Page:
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Spa 'teamwork' can foster mutual rewards


Dr. Maloney
Los Angeles — Medical spas are the fastest increasing segment in the spa industry and plastic surgeons should consider establishing relationships with their neighbors in the spa industry to reap the mutual benefits, says Brian Maloney, M.D., facial plastic surgeon and president of the Maloney Center, in Atlanta.

The medical spa industry has doubled in size in the last five years and will double again in the next two years, according to the International Medical Spa Association.

The time is ripe with possibilities for doctors and estheticians who are eager to work together, Dr. Maloney notes.

Skincare business

"Skincare treatment is complicated. Most patients do not fully understand it and neither do many plastic surgeons," he says. "Many of us are used to surgery and that is it. Once you sit down and discuss skincare treatments with an experienced dermatologist you realize how complicated it can be."

Times have changed in the industry and surgeons who make an effort to keep up are in a position to benefit.

"It used to be that plastic surgeons provided surgery and once the staples were removed that was it," he says. "However, now we have advanced to a point where other significant benefits are offered. Aligning with experienced dermatologists and estheticians can be an invaluable resource."

Surgeons are often faced with the dilemma of hiring an esthetician or aligning with medical spas in their regional area.

"If you hire an esthetician to work in your office be aware that then your practice will be looked at as a competitor by the medical spas in the community," Dr. Maloney explains. "Estheticians value their patients just as much as surgeons value theirs."

Dr. Maloney says that networking and establishing relationships is the way he likes to go.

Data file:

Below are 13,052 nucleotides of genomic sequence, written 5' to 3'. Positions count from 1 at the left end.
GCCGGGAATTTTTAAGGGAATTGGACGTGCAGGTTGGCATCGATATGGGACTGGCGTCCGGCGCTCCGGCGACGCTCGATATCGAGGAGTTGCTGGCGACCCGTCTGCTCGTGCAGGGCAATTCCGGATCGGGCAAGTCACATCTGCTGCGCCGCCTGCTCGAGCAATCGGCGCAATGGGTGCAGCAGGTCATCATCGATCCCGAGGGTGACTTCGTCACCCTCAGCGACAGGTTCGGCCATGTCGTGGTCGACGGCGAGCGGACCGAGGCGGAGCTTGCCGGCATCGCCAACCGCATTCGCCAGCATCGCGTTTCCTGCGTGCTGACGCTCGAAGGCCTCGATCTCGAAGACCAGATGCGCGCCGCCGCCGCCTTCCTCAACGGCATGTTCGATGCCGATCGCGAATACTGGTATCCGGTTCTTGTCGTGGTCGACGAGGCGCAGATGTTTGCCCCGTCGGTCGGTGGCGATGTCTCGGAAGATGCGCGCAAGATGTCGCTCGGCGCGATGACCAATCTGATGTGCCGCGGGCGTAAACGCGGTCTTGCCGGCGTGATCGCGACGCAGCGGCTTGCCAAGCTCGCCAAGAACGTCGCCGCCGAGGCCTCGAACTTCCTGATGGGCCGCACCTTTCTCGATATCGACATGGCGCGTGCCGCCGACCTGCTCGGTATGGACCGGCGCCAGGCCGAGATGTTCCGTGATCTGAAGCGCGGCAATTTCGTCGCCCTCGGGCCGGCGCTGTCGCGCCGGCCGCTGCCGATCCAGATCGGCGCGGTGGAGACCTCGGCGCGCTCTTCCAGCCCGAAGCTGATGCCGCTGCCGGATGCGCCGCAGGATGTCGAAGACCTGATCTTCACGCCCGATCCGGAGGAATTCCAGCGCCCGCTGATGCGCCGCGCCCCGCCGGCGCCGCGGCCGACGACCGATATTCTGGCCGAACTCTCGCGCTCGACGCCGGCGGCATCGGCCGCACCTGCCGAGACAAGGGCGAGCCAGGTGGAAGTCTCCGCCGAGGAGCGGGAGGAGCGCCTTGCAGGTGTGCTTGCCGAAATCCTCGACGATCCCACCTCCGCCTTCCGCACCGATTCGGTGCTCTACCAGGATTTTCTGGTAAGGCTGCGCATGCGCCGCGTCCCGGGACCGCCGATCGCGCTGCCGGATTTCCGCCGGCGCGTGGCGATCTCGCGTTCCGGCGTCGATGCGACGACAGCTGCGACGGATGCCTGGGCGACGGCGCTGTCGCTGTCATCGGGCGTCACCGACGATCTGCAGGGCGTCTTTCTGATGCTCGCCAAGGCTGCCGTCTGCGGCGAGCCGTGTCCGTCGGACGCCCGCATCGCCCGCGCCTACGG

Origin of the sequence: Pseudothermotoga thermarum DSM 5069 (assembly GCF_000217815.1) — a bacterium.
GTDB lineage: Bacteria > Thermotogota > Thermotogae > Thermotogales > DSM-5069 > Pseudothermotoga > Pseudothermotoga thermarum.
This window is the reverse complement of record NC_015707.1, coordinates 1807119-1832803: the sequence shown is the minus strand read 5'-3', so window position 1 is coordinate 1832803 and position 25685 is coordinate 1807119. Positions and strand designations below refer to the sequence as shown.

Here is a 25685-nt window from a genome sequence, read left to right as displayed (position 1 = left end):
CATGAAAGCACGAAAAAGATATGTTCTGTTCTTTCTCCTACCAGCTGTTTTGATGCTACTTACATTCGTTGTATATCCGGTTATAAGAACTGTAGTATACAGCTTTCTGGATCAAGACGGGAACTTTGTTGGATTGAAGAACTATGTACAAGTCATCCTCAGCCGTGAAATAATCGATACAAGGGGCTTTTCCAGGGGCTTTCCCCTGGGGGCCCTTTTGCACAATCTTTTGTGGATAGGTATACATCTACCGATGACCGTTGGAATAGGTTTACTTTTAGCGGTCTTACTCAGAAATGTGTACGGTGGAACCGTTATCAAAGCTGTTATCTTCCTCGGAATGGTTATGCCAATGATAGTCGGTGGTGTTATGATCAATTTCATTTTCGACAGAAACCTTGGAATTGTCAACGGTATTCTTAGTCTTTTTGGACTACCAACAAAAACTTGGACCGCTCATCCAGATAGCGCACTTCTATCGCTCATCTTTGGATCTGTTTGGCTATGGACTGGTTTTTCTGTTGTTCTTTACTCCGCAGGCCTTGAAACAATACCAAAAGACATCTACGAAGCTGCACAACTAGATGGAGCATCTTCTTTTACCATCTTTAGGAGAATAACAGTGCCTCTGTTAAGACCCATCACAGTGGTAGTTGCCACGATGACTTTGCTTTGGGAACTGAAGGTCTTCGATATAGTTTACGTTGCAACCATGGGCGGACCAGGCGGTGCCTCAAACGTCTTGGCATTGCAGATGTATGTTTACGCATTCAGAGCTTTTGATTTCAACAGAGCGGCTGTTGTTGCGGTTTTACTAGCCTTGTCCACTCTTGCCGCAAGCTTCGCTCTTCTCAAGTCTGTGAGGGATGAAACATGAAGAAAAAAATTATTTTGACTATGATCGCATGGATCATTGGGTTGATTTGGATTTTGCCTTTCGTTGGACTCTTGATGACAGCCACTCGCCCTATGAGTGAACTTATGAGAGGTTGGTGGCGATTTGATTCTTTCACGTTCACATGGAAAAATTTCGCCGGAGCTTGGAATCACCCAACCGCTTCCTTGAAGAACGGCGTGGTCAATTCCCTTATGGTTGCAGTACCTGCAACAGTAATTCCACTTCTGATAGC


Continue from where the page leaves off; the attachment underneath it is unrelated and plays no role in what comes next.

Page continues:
"I feel it is a conflict of interest for plastic surgeons to sell so many skincare products in the office. Patients come to us for our surgical expertise. We do surgery there and then we discuss the current theories on aging and sun damage. I go over the various classifications of products, but leave the product-specific discussions to the experienced estheticians and dermatologists."

He recommends seeking out estheticians and other professionals who are committed to their patients, who value patient education, as well as skincare treatment in general.

Building relationships

Assembling a good local network takes time and can be a very slow process.

"Many plastic surgeons like instant gratification, and sometimes these relationships take time to blossom," Dr. Maloney says.

"It's important to give these relationships time and attention. As with life, relationships are one of the hardest things. They require attention and nurturing to continue, or they will not blossom."

Dr. Maloney adds that he often speaks with estheticians who are eager and excited to work to build relationships with plastic surgeons.

"I advise surgeons to look for respected estheticians and leaders in the community. If a doctor is too controlling and thinking me-me-me all of the time, collaboration with a spa owner will probably not work out. But if he or she is interested in a win-win situation and is looking to build a 'team atmosphere' with the medical spa owners then it is more likely to work," he says.

Surgeons should approach respected spa professionals in a diplomatic and friendly way.

"Some spa owners are very established and may have big egos. They want to know what will be provided for them, too, and how the situation will work to their benefit as well as yours," he says.

Networking and taking the time to establish a local team of experts will benefit patients as well as your practice, Dr. Maloney concludes.

"It is worth the time and effort. You just have to be patient."

Disclosure: Dr. Maloney reports no financial interest in this article.

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